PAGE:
The epidemiology of epilepsy in Nigeria did not differ much from other African countries. Osuntokun et al. reported a prevalence rate of 5.3/1000 among the inhabitants of a rural community, with the highest age-specific prevalence ratio occurring below the age of 20 years.  Most African studies reported a slight male excess. , Simple partial seizures are less frequent than complex partial seizures in most series reported among Nigerian patients. ,, Generalized tonic-clonic (GTC) seizures constitute the largest subgroup of generalized epilepsies in Nigerian children. ,, It accounted for between 25% and 65% of the generalized epilepsies in several series published in Nigeria. , Though, community based studies showed a higher prevalence of partial seizures over generalized, the latter is more prevalent in hospital admissions data. ,
Not much has been published on the use of EEG in routine clinical practice in Nigeria. Again, there is no operational guideline in Nigeria for making EEG requests and not many physicians are aware of the usefulness and limitations of EEG in the evaluation of neurological, medical, and psychiatric disorders. In this study, we analyzed the EEG records of a series of patients who were referred with various provisional diagnoses. Our objectives are to determine the various EEG diagnoses in our environment and assess the correlation between EEG diagnosis and clinical diagnosis. We also set out to observe the various sources of referrals for EEG.
| Materials and Methods|| |
This is a descriptive, retrospective study of EEG records of the entire 200 consecutive attendees referred for EEG at a University Teaching Hospital in Northern Nigeria during the period between July 2012 and June 2013.
Information on biodemographic data, source of referral, clinical description of symptoms, provisional diagnosis made by referring physicians and the EEG diagnosis were obtained from the records. The Ethics and Research Committee of the University Teaching Hospital approved the study protocol.
Electroencephalogram requests are attended to daily at the unit by the EEG technician using a 32 channel phoenix digital EEG machine. The records along with technical reports are submitted to consultant psychiatrists' with special training in the techniques and interpretation of EEG for interpretation and diagnosis.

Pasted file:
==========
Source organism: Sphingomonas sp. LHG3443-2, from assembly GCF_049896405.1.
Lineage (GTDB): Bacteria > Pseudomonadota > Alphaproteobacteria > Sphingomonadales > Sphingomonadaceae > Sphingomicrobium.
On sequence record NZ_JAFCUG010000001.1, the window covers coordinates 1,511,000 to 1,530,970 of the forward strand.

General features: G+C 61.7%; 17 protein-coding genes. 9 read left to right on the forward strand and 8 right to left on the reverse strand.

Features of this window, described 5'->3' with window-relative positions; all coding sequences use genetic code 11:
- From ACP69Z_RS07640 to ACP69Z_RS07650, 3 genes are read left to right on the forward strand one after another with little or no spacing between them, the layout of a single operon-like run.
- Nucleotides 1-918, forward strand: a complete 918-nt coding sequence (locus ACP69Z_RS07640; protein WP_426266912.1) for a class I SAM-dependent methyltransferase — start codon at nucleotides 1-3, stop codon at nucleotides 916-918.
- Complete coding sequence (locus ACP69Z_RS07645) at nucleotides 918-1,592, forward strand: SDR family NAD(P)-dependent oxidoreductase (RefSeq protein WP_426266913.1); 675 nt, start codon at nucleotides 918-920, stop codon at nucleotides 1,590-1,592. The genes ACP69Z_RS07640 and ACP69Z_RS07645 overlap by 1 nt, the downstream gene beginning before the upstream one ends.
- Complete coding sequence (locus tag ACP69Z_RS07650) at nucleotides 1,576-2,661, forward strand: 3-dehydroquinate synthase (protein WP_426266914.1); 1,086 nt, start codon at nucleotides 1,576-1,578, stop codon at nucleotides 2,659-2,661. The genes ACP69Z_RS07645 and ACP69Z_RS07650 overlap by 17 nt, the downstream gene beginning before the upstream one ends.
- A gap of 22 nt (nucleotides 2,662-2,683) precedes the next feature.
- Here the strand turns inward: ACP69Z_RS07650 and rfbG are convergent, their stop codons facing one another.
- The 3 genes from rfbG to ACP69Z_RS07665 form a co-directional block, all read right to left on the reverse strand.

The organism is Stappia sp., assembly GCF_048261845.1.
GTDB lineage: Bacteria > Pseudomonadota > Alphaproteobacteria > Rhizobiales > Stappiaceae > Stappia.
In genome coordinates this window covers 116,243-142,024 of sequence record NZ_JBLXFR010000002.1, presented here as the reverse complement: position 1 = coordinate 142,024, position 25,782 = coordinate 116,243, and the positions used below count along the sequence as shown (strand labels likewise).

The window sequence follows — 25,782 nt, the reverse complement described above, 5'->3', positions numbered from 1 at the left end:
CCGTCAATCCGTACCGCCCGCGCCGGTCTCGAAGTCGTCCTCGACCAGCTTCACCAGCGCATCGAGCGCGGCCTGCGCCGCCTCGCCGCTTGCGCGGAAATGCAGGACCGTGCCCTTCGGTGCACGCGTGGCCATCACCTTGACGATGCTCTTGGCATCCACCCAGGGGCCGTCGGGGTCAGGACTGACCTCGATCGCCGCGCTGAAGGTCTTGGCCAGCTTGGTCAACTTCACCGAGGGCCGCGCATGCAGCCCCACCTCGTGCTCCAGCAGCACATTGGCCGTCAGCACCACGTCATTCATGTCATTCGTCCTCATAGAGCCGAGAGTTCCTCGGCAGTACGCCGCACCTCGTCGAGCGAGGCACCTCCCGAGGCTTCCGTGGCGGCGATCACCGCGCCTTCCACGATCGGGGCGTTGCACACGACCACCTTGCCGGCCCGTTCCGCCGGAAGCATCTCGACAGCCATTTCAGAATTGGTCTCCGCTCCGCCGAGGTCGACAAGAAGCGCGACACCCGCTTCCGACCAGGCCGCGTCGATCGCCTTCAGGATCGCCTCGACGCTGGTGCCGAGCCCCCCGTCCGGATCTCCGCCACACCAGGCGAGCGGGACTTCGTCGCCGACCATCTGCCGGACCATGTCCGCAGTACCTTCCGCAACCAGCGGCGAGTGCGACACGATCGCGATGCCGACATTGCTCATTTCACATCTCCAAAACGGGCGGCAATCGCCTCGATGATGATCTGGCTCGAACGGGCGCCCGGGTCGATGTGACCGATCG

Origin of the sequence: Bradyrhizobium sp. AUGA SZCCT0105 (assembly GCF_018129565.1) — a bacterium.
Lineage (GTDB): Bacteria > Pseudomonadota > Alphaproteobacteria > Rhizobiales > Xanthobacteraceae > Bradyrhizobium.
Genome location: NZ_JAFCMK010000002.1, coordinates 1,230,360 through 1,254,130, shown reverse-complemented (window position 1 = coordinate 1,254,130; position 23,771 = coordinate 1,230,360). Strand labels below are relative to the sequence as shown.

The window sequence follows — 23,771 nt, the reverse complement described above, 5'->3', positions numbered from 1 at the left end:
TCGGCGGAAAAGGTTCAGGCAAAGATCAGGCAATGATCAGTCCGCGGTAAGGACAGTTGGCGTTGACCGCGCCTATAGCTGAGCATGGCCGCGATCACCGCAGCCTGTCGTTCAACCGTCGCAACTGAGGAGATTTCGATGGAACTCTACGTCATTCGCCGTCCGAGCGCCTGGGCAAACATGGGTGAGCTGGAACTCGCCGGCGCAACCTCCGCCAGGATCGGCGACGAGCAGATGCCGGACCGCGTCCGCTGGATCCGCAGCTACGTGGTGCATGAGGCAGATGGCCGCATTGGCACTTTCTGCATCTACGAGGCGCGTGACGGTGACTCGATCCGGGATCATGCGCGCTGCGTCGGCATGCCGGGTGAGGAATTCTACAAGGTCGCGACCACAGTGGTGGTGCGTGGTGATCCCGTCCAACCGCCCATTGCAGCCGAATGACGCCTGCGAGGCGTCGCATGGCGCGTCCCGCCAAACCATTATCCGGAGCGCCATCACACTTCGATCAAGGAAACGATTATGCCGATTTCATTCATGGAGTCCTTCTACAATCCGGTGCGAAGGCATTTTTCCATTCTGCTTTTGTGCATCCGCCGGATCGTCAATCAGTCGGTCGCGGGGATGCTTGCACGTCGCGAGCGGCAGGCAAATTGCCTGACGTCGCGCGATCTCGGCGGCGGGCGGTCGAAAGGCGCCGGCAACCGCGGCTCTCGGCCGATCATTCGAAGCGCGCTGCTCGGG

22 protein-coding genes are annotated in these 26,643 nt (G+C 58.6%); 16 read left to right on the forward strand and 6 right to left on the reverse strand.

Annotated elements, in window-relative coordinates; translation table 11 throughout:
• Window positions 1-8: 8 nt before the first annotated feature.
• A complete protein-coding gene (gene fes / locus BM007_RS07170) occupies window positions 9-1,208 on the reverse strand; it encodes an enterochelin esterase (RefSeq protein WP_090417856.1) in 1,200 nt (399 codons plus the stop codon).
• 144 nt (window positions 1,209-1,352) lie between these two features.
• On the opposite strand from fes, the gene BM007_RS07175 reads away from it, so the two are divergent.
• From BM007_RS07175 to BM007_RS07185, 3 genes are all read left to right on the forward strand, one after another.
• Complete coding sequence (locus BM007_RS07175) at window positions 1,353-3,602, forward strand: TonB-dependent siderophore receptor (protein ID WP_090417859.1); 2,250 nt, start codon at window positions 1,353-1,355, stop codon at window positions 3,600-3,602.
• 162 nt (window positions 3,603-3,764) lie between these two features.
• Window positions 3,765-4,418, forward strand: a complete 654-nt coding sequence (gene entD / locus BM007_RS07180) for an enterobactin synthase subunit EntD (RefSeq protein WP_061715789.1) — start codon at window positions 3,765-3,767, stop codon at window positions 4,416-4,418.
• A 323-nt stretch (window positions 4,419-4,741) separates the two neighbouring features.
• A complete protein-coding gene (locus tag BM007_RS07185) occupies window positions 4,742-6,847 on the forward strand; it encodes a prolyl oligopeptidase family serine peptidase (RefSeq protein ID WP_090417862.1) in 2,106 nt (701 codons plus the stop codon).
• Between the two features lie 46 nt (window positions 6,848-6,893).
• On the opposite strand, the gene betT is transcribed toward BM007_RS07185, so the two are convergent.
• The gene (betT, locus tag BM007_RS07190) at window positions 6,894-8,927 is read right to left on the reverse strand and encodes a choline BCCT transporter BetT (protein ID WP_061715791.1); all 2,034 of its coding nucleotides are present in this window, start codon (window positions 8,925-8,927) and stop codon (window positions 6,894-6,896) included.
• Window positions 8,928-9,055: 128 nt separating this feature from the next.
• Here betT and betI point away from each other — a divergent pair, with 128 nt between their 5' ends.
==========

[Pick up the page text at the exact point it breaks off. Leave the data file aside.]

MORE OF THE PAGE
The data obtained was analyzed using the Statistical Package for Social Sciences (SPSS) version 17 (SPSS Inc., 2008). Percentages and charts were generated for relevant data, while the Chi-square test was used to test the significance of associations for categorical variables. All test of significance was carried out at 5% level of probability.
| Results|| |
Electroencephalogram records of the first 200 consecutive attendees referred for EEG at a University Teaching Hospital were studied. The biodemographic characteristics are shown in [Table 1]. Most of the participants were aged between 10 years and 29 years (59.5%) and mostly males 63.5%.
The sources of referral of attendees for EEG are shown in [Table 2]. The highest referral came from the general outpatient clinic (GOPC) 52%, followed by the department of psychiatry (28%).
The provisional diagnosis made by referring physicians is shown in [Figure 1]. A provisional diagnosis of seizure disorder (general, simple, and complex partial) was made among 79.5% of attendees and psychotic disorder was made in 10% of attendees. Organic brain disorder was the provisional diagnosis of 2.5% of attendees and 8% had other diagnosis.
|Figure 1: The type of provisional diagnosis made among attendees by referring physicians. Seizure disorder includes attendees with generalized, simple, and complex partial seizures. Psychotic disorder covers schizophrenia, mania and other unexplained abnormal behavior. The category for "others" includes migraine headache, conversion, insomnia, and hypersomnia. The category of organic brain disorder covers attendees with provisional diagnosis of delirium, dementia, brain tumor, cerebral palsy, mental retardation, and other encephalopathies|